Having previously read and thoroughly enjoyed James Everington’s work, including short story collection Falling Over - so much, in fact, that I ended upinterviewing himabout the writing of that book - I jumped at the chance to review a longer piece. I was curious as to how his writing would sustain on a wider canvas, and what kind of themes and characters he’d want to explore.
Children are going missing, and it is up to Leonard Miller to discover the truth behind the disappearances and to clear his own name, as thanks to his past, has him as the number one suspect. As the mystery is revealed and the true nature of why the children are going missing, Miller will find himself confronting a master villain and his own past.
Having previously read “Drive” by Mark West, I jumped at the chance to read his horror novella, “The Factory”. Although his previous thriller wasn’t to my taste, I was impressed enough by the writing to want to read a horror offering from this author. And four friends exploring an abandoned factory with fatal consequences sounded just my kind of thing. It started well, introducing us immediately to the creepy building which gives the book its title. The first chapter sees Tom venturing in alone and meeting an untimely fate, which is the catalyst to bring the other characters back together for the rest of the book. West built up the atmosphere brilliantly, although I did feel he showed us the monster too early; I would have preferred a bit more left to the imagination, although that is personal preference and others might like to get straight into the supernatural. Tom’s final quandary of concrete versus canal was beautifully, darkly written and possibly my favourite part of the book.
The subtitle for this essay collection is ‘Slashers, Rape/Revenge, Women in Prison, Zombies and other Exploitation Dreck’. So, you know, fair warning; the essays cover some fairly extreme ground, and Berlatsky doesn't shy away from engaging with the subject matter fully. That said, unlike some of the source material, there’s nothing puerile or prurient about the content of this book; this is an intelligent, insightful dive into exploitation cinema.
The duality of man is a concept that has troubled us as a species since we first crawled through the undergrowth looking for sustenance. It's a simple concept that can be used to great effect to explore the complex nature of what makes us human. It is also a concept that is central to a lot of great horror stories and themes, from Robert Louis Stevenson 's Strange Case of Dr Jekyll and Mr Hyde, to numerous werewolf novels the duality of man has been used to make us think about how we tick, and how even the most respectable of us can turn to animalistic ways at the drop of a hat.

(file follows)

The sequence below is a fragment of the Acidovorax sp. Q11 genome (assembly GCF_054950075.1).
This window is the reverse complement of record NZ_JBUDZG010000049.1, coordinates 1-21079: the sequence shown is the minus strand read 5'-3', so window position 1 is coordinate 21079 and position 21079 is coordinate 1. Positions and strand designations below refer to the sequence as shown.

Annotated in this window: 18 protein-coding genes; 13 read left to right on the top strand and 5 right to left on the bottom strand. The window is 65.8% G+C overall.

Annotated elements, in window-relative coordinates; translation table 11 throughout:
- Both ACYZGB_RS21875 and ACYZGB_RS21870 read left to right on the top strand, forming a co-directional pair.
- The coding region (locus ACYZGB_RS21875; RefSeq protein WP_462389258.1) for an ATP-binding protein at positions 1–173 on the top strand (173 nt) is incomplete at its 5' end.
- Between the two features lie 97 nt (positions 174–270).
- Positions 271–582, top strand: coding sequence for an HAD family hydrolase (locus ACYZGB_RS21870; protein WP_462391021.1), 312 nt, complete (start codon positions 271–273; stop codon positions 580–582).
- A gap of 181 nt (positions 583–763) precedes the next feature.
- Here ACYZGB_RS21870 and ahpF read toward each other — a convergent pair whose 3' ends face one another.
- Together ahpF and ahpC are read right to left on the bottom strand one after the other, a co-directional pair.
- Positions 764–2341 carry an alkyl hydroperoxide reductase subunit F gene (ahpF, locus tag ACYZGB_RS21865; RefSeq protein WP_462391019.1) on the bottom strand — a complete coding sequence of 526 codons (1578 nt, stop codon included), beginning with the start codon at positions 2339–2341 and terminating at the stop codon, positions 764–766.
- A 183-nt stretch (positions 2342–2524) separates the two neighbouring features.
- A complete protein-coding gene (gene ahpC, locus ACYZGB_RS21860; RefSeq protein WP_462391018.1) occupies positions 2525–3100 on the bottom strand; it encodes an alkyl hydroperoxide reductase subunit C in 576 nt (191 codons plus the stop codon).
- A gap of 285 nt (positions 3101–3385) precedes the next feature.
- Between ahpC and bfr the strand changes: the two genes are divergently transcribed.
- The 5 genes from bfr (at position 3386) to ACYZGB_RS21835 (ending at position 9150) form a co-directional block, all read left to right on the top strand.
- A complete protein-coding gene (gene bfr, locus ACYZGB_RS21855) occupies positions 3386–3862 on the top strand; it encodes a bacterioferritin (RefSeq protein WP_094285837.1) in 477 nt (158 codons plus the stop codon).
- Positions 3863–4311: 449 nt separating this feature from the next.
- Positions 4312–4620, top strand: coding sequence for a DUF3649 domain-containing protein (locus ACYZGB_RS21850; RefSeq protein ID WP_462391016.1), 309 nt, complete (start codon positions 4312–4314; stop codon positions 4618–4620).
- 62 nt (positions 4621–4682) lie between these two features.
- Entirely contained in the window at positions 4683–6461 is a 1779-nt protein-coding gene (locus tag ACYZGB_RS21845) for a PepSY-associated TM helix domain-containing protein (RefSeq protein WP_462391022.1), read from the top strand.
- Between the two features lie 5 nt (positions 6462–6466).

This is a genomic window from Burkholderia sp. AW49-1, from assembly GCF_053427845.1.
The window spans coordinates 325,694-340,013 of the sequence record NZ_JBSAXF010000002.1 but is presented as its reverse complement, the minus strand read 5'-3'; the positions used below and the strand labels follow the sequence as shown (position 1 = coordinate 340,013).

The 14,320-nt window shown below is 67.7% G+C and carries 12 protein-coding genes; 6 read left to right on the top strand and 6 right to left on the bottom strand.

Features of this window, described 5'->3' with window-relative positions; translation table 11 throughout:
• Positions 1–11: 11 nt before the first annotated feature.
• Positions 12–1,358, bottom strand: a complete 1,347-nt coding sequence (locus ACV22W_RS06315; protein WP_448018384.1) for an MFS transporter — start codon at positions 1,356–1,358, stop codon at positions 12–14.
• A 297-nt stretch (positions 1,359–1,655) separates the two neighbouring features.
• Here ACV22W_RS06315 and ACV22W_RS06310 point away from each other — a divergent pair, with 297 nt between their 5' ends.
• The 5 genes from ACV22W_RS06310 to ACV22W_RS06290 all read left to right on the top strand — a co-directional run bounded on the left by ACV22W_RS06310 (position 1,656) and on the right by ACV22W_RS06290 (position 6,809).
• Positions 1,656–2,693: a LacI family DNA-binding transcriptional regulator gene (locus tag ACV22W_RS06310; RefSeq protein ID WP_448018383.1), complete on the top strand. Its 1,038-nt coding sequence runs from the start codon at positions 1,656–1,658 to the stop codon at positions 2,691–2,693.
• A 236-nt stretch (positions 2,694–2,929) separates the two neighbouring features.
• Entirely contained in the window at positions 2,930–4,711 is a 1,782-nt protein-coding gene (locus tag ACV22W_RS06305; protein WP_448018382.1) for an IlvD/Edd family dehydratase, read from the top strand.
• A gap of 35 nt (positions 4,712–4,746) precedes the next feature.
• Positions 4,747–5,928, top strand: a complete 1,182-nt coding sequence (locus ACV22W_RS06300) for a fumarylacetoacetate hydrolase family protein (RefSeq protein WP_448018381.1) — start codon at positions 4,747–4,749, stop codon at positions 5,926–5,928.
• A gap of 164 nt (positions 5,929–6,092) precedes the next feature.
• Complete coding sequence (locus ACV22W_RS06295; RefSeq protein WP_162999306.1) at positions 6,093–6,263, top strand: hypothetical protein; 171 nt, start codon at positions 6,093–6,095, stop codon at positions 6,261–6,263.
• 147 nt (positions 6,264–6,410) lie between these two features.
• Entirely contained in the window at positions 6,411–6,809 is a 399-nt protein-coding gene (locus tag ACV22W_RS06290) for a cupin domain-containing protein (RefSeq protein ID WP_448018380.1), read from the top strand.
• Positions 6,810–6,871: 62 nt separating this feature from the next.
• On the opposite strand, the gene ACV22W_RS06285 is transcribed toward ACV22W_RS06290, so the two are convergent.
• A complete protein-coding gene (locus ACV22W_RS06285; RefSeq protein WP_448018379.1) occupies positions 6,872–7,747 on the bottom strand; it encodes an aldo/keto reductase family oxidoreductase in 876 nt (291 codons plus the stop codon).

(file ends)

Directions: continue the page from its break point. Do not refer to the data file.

Becoming David by Phil Sloman follows in the footsteps of Stevenson, Ellis and Endore, but does it tread over old ground, or does he break out and forge a new a path of his own in the literary world?
"There's a big storm coming, and its coming for to wash us all away" or so says Scott H Biram in his song Judgement Day. In many ways this is the perfect theme tune the the latest novel from Mary Sangiovanni. Chills sees your typical all American small town cut of from the rest of the world by an unseasonably huge and devastating snow storm. But that is the least of the worries for detective Jack Glazier as the discovery of a body, which appears to have been killed in a ritualistic murder leads him to uncover a secret plot to bring the old ones back to our realm. As the bodies pile up and the fabric between our dimensions thins Glazier is in a race against time to save not just his home town, but to save the world being washed away by creatures beyond our imagination.
Reading Levi Black’s debut novel “Red Right Hand” was an interesting experience for this humble reviewing. Normally for GNoH I simply review the best of what I read myself, but this was the first time someone had taken the trouble to send me something specifically to cover. Exciting! What if I didn’t like it? What would I say? I wouldn’t normally bother reviewing books that weren’t me cup of tea. If I’m being frank “Red Right Hand” isn’t normally the type of horror novel I would read myself, but I found this punchy 300 page read an enjoyable enough page-turner and had no bother finishing it over a blood-spilling and very violent few days.
In the Unoticeables Robert Brockway gave the gift that every horror fan secretly hopes for—a new and exciting horror mythos. The fact that the gift was wrapped in layers and layers of action, comedy, swearing, suspense and swearing was an attractive bonus. But, at its core, the story of the super beings that mathematically syphon the life force of their victims, and the punks that throw beer cans at them, was too compelling not to be further explored in a sequel.
While Brockway continues to build on the foundations of the wild and esoteric horror concepts that made the Unoticeables such a stand out work of fiction, he never lets the pace drop. You can almost hear him pulling back on the throttle as our heroes charge head long into greater odds, deeper mysteries and so, so much blood. Other than a few expository breathers, The Empty Ones does not stop moving, it raises the stakes and hits the ground running.